There is a crisis facing Medellin, a city with one of Colombia’s highest rates of HIV diagnoses across the country. In 2013, there were 613 new cases of HIV diagnosed in Medellín, Colombia. Fast forward four years and the number of people being diagnosed with the Human Immunodeficiency Virus in 2017 in the city had escalated to 1,430, according to Colombian NGO Profamilia.
That amount of cases is anticipated to show a staggering increase of 450% in 2018 alone, a doctor from Medellin’s Profamilia clinic told The Bogotá Post.
The virus, which eventually develops into AIDs and can be fatal, is incurable and claims countless lives each year across the world. However, awareness of HIV has come alongside a decreased fear, suggesting it is no longer looked at as a mortal illness, but perhaps more of a chronic one. This perception is due to fewer deaths and improved medication, which has led to a decreased number of HIV checks and subsequently allowed for the rate of transmission to rise.
Why are cases of HIV on the rise?
In the past 18 months, some one million Venezuelan citizens have fled staggering poverty and inflation in their country into neighbouring Colombia. The country’s poverty has also meant that access to medical care in the oil-rich state is at an all-time low, and diagnoses of HIV as well as access to antiretroviral drugs have all but disappeared in Venezuela.
According to reporting by Reuters, authorities have said that about 54,500 Venezuelans received emergency care in public hospitals across the country over the past year. The epidemic of HIV coincides with the number of arriving Venezuelan migrants who, more often than not, leave their homes with little belongings, no money and no means of preventing transmission of the infection.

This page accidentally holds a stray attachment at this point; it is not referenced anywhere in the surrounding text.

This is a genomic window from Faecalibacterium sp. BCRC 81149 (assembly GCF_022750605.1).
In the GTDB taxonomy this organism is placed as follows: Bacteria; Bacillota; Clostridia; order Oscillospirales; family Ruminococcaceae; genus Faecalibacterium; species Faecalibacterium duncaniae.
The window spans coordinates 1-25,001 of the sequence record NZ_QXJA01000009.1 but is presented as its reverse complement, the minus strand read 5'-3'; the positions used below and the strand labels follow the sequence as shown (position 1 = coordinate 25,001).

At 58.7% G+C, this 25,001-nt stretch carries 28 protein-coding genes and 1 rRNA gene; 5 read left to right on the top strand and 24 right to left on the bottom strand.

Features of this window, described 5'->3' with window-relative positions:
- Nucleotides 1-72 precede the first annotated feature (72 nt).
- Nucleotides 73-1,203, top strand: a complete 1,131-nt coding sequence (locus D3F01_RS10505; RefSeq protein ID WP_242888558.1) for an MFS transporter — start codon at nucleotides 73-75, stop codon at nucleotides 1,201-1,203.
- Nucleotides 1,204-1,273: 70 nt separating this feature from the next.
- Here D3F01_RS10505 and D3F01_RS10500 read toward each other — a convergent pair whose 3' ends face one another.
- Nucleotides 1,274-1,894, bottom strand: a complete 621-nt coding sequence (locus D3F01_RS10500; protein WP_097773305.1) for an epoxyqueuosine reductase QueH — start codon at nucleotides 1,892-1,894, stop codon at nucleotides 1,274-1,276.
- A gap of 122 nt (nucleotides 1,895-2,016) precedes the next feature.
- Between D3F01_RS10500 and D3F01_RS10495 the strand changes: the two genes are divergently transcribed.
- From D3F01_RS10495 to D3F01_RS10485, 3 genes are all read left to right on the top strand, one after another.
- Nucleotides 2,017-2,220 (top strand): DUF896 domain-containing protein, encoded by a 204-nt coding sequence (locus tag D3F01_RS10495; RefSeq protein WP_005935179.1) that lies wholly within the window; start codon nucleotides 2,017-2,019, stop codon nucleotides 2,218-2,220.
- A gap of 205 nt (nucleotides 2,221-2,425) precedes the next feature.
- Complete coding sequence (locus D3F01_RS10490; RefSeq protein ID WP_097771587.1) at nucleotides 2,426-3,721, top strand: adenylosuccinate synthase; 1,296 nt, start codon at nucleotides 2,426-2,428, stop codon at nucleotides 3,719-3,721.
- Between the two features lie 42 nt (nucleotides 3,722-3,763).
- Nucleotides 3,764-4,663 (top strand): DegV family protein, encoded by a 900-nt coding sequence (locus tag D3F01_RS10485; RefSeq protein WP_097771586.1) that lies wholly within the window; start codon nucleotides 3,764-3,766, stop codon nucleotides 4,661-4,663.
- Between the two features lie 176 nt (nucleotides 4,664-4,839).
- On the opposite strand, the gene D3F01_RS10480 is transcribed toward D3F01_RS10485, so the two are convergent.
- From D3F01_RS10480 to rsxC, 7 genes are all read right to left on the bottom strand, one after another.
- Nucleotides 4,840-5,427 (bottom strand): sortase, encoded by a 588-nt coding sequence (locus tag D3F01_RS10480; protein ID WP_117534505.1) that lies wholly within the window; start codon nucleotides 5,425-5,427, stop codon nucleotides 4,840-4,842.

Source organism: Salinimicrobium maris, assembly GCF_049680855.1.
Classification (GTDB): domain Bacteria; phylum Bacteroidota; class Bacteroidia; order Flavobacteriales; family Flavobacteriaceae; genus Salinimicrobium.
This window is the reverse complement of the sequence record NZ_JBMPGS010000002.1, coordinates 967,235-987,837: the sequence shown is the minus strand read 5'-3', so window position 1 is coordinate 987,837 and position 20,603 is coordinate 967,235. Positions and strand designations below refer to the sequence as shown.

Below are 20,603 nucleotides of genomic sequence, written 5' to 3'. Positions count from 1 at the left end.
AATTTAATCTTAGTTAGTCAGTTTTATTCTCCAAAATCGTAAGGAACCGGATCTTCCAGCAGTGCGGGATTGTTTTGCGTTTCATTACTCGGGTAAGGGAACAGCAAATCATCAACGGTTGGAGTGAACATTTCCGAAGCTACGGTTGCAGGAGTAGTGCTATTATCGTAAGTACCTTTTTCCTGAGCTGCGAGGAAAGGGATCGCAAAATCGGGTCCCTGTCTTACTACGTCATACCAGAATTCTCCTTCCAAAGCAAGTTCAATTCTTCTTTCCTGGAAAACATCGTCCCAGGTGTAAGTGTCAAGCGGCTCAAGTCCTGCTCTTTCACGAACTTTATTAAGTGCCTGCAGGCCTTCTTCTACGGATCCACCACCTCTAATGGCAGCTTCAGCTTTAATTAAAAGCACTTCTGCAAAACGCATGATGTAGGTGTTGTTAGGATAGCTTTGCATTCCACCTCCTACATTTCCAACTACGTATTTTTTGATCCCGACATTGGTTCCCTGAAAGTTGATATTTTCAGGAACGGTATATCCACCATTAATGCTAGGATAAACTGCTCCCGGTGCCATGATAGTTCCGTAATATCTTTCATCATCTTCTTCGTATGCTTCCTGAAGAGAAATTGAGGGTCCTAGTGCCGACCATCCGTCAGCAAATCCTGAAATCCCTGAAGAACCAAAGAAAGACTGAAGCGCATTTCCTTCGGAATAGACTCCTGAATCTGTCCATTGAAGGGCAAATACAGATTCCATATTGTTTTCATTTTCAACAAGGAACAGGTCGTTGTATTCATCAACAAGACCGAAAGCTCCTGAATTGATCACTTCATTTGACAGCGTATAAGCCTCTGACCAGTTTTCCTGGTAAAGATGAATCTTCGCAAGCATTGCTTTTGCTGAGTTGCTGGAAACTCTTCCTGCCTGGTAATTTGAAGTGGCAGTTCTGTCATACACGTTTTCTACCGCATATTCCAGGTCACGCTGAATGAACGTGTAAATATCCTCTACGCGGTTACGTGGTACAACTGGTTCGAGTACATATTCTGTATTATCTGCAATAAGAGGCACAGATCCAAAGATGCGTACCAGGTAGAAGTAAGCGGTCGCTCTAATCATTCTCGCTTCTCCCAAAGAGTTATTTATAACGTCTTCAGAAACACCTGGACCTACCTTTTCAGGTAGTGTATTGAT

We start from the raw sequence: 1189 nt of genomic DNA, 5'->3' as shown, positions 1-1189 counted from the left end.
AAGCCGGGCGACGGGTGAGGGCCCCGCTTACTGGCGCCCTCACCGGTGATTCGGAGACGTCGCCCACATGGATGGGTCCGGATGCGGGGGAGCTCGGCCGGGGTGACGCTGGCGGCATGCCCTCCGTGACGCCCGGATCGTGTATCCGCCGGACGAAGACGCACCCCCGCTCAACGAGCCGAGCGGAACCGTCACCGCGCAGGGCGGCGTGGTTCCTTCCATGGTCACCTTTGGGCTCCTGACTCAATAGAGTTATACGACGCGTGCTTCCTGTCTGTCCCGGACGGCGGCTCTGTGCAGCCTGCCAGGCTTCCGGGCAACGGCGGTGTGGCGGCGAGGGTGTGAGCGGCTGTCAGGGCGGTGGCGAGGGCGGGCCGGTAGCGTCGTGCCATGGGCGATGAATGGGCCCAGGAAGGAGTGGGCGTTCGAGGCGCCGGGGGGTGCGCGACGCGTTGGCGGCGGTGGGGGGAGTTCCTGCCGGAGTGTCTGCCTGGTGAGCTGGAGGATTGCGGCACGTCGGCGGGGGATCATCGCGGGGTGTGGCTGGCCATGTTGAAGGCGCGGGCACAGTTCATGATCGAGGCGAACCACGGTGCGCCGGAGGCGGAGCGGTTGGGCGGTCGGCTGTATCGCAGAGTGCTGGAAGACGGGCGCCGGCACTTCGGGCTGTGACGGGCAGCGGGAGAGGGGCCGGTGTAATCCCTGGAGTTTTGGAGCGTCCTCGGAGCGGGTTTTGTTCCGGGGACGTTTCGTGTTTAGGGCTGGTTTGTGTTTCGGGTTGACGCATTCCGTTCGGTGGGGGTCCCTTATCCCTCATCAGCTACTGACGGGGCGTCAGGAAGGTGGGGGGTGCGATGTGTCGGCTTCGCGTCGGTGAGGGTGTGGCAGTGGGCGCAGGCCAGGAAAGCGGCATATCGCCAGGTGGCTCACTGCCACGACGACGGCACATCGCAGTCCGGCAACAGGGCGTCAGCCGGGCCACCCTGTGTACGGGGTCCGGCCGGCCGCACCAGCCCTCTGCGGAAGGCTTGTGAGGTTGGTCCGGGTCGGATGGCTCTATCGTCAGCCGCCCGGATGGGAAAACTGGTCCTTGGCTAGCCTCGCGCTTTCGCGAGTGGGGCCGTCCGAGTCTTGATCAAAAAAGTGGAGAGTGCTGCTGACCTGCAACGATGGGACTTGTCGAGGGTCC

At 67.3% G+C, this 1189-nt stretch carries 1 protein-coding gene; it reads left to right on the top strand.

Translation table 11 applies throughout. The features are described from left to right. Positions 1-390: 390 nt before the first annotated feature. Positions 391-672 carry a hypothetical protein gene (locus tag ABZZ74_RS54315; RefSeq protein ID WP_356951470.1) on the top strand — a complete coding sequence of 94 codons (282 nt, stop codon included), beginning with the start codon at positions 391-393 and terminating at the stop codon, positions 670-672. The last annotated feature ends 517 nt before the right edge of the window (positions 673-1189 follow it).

In the bordering region of Cúcuta in Colombia, 63 Venezuelan migrants have been reported to have died in connection with AIDs over the last three years. As a result, since last month the Foundation for the Prevention of AIDS has launched support services along the border which offer free sexual health checks and condoms for Venezuelan migrants.
The other prevailing factor in the rise of HIV can also be put down to the ongoing issue of sex tourism across Colombia’s cities. Since 2017, the Corporation for Peace and Social Development has recorded an increase in sex tourism, as well as in the trafficking of drugs and, alarmingly, young girls as well. Although a crack-down on sex tourism is currently taking place across the country, it has also become another area of lucrative work, which Venezuelan migrants have been forced to fall into.
Traditional Colombian culture, though still prevalent in rural regions of the country, has also made way for modern cities and a youth culture eager to shed its old-fashioned image for Westernised populism. This has come to fruition through technology, social media and successful apps such as Rappi, Whatsapp and dating app Tinder.
Specialists from the Profamilia clinic in Medellin have suggested that the rise in the use of dating apps across the city, combined with low awareness of safe sexual practices, points to a generation that is increasingly putting their sexual health on the line and are unaware of the systems in place to support them.
What can be done?
In the centre of Medellin, like many other locations around the country, the Profamilia clinic is bustling every morning as citizens queue for a number of services, from information to contraceptives and medical assistance. One of them is a rapid HIV test, for which results take just one hour to be returned. The service is accessible to both Colombian nationals as well as foreigners, and a number of the staff also speak fluent English to support any language barriers.
The reality is that the old stigmas surrounding typical HIV carriers are something that the country must work rapidly to change, especially when a record number of cases are being identified among 20 to 24-year-olds. This factor is reinforced by research which suggests 53% of Colombia’s HIV diagnoses last year were between heterosexual couples.
Up to 40% of Colombians living with HIV are unaware that they have the virus. The question of how Medellin’s HIV increase can be curtailed requires a number of adjustments throughout the city, but most importantly it stems down to both education, protection as well as awareness of the services available.